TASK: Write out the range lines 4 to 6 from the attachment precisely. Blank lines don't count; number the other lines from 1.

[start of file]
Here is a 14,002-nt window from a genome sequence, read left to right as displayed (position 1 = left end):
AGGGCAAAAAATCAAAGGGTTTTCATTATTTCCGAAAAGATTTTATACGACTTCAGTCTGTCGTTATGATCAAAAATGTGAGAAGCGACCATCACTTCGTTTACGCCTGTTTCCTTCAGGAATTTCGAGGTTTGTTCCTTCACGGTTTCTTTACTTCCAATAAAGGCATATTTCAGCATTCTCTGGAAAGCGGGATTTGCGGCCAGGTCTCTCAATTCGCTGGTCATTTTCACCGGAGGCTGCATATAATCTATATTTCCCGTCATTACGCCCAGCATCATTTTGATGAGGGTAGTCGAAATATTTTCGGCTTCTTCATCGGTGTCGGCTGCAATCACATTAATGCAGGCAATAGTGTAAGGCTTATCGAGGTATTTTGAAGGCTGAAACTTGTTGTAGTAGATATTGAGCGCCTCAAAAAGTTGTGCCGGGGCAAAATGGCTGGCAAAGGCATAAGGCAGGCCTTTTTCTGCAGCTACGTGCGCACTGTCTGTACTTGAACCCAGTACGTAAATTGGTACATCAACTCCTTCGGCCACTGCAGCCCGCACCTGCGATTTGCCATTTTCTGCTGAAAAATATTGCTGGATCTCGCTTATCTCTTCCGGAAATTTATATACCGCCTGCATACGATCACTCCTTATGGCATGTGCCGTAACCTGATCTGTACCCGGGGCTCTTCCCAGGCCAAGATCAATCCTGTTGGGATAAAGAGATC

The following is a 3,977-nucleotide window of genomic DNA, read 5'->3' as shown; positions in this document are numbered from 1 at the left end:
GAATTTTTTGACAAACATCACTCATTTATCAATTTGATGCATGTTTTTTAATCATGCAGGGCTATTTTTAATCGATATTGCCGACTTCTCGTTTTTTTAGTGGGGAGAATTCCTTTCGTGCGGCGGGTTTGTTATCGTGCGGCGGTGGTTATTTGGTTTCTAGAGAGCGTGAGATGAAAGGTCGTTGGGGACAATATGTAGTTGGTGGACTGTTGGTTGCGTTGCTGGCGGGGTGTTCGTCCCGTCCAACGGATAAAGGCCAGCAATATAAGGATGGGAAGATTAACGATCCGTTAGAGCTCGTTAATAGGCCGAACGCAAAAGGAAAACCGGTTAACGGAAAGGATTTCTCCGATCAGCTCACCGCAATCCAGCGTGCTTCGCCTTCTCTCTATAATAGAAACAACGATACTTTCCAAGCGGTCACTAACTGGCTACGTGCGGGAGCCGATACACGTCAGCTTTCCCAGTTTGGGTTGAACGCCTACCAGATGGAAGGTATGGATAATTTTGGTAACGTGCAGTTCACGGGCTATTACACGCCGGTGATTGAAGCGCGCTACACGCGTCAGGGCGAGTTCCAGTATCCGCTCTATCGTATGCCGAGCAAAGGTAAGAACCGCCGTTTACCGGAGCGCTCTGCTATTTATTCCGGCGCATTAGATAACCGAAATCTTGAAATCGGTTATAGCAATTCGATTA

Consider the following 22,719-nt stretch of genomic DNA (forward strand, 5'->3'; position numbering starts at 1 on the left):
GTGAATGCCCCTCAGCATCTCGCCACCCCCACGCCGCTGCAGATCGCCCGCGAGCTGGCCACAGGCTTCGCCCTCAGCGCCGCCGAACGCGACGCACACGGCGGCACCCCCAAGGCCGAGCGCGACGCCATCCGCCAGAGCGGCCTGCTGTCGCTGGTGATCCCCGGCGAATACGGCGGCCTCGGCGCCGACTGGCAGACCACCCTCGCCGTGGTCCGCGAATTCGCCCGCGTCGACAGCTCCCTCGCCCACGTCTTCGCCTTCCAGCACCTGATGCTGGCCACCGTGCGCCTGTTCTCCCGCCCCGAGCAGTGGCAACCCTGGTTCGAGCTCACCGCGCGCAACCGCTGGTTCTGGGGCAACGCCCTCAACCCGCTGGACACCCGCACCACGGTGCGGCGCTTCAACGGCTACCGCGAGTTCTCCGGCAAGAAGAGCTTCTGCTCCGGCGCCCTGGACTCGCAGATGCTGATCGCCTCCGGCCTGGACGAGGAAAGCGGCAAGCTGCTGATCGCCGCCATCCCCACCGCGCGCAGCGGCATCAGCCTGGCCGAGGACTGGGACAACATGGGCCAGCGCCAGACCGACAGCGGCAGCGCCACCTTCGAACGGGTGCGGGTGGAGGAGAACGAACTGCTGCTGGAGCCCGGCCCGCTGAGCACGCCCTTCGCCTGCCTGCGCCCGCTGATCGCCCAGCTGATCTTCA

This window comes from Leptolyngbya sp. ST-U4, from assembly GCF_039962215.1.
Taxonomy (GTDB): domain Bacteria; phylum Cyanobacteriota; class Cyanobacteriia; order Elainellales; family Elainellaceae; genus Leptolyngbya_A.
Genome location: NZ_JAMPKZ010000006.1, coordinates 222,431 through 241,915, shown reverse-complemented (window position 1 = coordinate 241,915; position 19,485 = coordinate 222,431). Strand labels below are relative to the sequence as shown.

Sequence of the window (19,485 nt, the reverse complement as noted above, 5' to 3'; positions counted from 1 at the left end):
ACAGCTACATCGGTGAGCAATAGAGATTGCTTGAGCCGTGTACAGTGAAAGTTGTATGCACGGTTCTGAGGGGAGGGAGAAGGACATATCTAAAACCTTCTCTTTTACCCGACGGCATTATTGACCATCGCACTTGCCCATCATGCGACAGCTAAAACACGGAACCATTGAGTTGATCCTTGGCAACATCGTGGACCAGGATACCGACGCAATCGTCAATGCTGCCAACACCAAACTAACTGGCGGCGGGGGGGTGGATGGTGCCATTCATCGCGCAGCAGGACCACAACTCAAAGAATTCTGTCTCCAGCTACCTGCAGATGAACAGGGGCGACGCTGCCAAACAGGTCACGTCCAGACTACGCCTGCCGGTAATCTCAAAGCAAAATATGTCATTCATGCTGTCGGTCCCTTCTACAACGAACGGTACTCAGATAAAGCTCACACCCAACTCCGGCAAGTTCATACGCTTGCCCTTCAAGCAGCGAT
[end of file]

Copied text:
GAATTTTTTGACAAACATCACTCATTTATCAATTTGATGCATGTTTTTTAATCATGCAGGGCTATTTTTAATCGATATTGCCGACTTCTCGTTTTTTTAGTGGGGAGAATTCCTTTCGTGCGGCGGGTTTGTTATCGTGCGGCGGTGGTTATTTGGTTTCTAGAGAGCGTGAGATGAAAGGTCGTTGGGGACAATATGTAGTTGGTGGACTGTTGGTTGCGTTGCTGGCGGGGTGTTCGTCCCGTCCAACGGATAAAGGCCAGCAATATAAGGATGGGAAGATTAACGATCCGTTAGAGCTCGTTAATAGGCCGAACGCAAAAGGAAAACCGGTTAACGGAAAGGATTTCTCCGATCAGCTCACCGCAATCCAGCGTGCTTCGCCTTCTCTCTATAATAGAAACAACGATACTTTCCAAGCGGTCACTAACTGGCTACGTGCGGGAGCCGATACACGTCAGCTTTCCCAGTTTGGGTTGAACGCCTACCAGATGGAAGGTATGGATAATTTTGGTAACGTGCAGTTCACGGGCTATTACACGCCGGTGATTGAAGCGCGCTACACGCGTCAGGGCGAGTTCCAGTATCCGCTCTATCGTATGCCGAGCAAAGGTAAGAACCGCCGTTTACCGGAGCGCTCTGCTATTTATTCCGGCGCATTAGATAACCGAAATCTTGAAATCGGTTATAGCAATTCGATTA

Consider the following 22,719-nt stretch of genomic DNA (forward strand, 5'->3'; position numbering starts at 1 on the left):
GTGAATGCCCCTCAGCATCTCGCCACCCCCACGCCGCTGCAGATCGCCCGCGAGCTGGCCACAGGCTTCGCCCTCAGCGCCGCCGAACGCGACGCACACGGCGGCACCCCCAAGGCCGAGCGCGACGCCATCCGCCAGAGCGGCCTGCTGTCGCTGGTGATCCCCGGCGAATACGGCGGCCTCGGCGCCGACTGGCAGACCACCCTCGCCGTGGTCCGCGAATTCGCCCGCGTCGACAGCTCCCTCGCCCACGTCTTCGCCTTCCAGCACCTGATGCTGGCCACCGTGCGCCTGTTCTCCCGCCCCGAGCAGTGGCAACCCTGGTTCGAGCTCACCGCGCGCAACCGCTGGTTCTGGGGCAACGCCCTCAACCCGCTGGACACCCGCACCACGGTGCGGCGCTTCAACGGCTACCGCGAGTTCTCCGGCAAGAAGAGCTTCTGCTCCGGCGCCCTGGACTCGCAGATGCTGATCGCCTCCGGCCTGGACGAGGAAAGCGGCAAGCTGCTGATCGCCGCCATCCCCACCGCGCGCAGCGGCATCAGCCTGGCCGAGGACTGGGACAACATGGGCCAGCGCCAGACCGACAGCGGCAGCGCCACCTTCGAACGGGTGCGGGTGGAGGAGAACGAACTGCTGCTGGAGCCCGGCCCGCTGAGCACGCCCTTCGCCTGCCTGCGCCCGCTGATCGCCCAGCTGATCTTCA